Silence please

Solitude. Something that was abundant in childhood. Now I am helpless because it is hard to come by and twice as elusive if you wish to seek it. There are times and then there are places. We travel across them to find solace. But fellow travelers travel for reasons. For them travel is the mindless boredom till destination. Something to be filled with the routine of everyday. Mobile phone speakers blare out songs. Kids with their plastic mobiles that croaks the same tune no matter which button is depressed. Laptops with movies and movies with endless background scores. Life no longer a single track audio. Each track playing over another. Stacking noise, creating composite commotion.

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Urban Haiku

Far away a field

blew across a lawn

implanted as a yard

cramming to survive

5th December, 2012. Mumbai.

Unfriend

Katti to katti, bara baje batti’. Kids, especially in Mumbai, could not have escaped this rhyme. Be it the local neighbourhood or school playground, it was too catchy to go unrecited. ‘Katti’ and ‘batti’ are terms indicative of the intent of affection towards a friend. Katti meant that it’s sour and declaring batti indicated all is well. An approximate translation of the rhyme in English would read ‘If sour be sour, come noon it be fine’. Relationships are that easy to manage for kids. Even in dour times, noon was the constant hour of hope.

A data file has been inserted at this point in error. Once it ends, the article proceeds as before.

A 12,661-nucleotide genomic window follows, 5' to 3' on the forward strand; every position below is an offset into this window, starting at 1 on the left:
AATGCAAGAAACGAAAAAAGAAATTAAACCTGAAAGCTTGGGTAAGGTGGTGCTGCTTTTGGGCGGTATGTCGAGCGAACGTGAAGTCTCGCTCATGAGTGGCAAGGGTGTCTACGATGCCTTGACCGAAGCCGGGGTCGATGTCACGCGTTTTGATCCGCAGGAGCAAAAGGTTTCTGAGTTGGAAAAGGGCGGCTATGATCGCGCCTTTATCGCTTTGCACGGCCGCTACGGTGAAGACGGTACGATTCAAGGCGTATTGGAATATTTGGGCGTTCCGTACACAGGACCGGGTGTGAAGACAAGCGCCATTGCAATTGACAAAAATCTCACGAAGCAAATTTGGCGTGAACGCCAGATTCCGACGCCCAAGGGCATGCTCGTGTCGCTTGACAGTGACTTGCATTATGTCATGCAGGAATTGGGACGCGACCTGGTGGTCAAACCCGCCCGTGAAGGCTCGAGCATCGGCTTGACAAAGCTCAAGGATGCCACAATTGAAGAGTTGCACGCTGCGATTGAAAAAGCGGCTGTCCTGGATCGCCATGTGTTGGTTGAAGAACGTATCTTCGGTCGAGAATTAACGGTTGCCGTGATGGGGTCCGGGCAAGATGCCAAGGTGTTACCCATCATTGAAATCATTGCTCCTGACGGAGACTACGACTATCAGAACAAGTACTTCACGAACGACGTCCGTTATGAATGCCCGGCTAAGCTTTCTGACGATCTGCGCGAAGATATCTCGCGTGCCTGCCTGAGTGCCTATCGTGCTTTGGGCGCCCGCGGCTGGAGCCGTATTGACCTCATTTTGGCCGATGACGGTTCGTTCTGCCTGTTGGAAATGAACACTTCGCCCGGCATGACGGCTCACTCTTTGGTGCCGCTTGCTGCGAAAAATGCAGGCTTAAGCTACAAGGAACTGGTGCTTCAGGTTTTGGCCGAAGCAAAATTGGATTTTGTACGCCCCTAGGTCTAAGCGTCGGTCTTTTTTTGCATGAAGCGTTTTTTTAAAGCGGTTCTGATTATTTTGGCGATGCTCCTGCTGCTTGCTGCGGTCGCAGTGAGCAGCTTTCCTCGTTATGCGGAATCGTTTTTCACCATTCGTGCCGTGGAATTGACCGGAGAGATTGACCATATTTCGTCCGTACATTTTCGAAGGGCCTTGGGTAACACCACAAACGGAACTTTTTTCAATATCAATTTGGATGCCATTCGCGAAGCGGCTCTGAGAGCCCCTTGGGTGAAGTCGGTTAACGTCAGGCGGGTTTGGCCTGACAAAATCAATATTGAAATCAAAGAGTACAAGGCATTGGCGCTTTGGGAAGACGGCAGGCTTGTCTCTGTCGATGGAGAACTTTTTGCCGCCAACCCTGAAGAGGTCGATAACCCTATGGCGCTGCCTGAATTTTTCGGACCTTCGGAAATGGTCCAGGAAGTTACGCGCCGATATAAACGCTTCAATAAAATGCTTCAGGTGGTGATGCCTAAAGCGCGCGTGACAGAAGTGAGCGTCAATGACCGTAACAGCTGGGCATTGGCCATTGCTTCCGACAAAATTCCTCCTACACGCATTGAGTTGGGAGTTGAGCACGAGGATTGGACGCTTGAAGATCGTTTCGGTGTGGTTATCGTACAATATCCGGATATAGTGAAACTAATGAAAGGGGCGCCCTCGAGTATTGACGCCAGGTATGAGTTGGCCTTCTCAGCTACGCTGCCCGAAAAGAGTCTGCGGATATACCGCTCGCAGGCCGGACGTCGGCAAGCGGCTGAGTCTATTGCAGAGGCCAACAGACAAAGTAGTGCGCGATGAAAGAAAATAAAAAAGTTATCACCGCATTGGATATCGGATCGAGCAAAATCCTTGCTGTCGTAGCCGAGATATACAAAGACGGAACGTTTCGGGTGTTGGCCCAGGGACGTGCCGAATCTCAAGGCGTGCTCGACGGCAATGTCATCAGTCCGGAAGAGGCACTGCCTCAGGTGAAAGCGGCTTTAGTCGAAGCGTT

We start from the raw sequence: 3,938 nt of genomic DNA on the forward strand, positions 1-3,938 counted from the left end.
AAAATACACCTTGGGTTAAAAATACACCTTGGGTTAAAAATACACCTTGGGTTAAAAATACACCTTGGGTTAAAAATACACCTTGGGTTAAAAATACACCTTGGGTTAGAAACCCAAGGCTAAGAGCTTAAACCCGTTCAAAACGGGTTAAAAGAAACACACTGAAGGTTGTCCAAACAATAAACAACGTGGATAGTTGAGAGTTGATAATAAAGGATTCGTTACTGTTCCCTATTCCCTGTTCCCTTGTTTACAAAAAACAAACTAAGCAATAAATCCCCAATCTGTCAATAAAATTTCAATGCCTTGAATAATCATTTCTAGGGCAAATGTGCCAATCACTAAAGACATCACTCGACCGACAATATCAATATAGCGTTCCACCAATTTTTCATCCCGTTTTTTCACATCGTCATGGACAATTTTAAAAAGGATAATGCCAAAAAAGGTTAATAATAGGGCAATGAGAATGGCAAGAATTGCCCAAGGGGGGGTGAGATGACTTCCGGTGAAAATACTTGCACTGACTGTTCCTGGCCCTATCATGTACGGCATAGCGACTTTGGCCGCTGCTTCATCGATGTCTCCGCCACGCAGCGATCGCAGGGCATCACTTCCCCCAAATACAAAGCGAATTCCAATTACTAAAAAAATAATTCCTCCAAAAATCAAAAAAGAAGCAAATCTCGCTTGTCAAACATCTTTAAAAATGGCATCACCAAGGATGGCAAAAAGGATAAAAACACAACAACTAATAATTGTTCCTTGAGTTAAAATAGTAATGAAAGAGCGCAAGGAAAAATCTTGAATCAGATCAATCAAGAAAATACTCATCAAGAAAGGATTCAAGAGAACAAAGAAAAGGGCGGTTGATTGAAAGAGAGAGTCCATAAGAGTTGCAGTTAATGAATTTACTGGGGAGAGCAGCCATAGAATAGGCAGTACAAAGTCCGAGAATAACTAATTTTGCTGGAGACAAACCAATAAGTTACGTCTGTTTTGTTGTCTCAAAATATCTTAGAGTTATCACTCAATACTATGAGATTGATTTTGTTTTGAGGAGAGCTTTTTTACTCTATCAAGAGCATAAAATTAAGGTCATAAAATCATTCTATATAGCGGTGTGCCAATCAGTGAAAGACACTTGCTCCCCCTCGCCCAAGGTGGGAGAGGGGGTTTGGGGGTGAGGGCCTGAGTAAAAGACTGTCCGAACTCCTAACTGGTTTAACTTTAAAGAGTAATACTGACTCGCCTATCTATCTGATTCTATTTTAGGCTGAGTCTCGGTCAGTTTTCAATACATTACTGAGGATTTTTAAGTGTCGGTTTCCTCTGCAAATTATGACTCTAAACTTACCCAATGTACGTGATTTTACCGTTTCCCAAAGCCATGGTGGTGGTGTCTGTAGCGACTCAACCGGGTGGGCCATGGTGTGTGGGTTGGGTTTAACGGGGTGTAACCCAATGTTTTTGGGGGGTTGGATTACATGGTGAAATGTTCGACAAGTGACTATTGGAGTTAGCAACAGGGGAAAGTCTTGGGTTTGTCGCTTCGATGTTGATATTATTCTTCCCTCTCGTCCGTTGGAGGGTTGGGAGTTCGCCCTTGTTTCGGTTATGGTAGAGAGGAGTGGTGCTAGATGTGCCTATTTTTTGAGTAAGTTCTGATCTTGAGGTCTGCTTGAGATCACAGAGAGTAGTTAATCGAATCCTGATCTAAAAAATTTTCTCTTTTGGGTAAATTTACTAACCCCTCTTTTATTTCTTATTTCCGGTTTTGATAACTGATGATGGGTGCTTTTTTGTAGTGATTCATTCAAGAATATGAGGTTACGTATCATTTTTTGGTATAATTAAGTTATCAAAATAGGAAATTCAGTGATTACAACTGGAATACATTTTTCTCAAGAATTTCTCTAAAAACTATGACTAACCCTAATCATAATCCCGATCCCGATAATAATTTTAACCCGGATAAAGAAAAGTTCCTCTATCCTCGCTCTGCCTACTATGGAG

Simpler days
Uncomplicated bonds

Growing up escalates complications proportionately. Perspectives change gradually. While as kids the purpose of tarred roads were for riding bicycle or playing cricket or marbles now it’s a means to reach some place. Home was a shelter, now it’s treated as a sanctuary. Trains and buses were fun on wheels, now it’s a choice topic for gripe. Objects are perceived in significantly derivative and segregated purposes then their original intent. This is apparent in the story of any urban neighbourhood with a worthwhile history.

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Fatigued cash flow & towering graveyards

Dubai witnessed one of the craziest cash runs into it’s economy. Most of it went into real estate. Outlay out-dreamed demand. Reality mattered little when it came to realty. Desert, a place with nothing but land of sand with oil beneath and a 360 degree horizon, was being transformed into a Manhattan or Shanghai. In the past a large water body attracted settlements in deserts. Now it’s structures of steel, concrete and glimmering glass facades. Even desert land was shamed by this appetite. Sea was claimed, tamed and landscaped. “If you build it, he will come” was the premise of the Hollywood film Field of Dreams. An Iowa farmer hears voices instructing to build a baseball field in his farm to invite ghosts of legends past to play. The film ends happily for it can choose to end where it wants. Dubai has to endure the 2008 credit market crash.

Field of Dreams
If you build it, they will come.

Mumbai beaches are a repugnant sight after high tide. The receding sea litters the beach with another sea of rubbish. The waves of cash crashing into the Dubai economy has left behind a similar metaphorical litter on it’s exit trail. The facade is still pretty but the skeletons of unfinished and forgotten highrises will perhaps be preserved for ages as monuments to our era of excesses. History had Pharaohs and their pyramids, we have our politician-financier nexus and their highrises.

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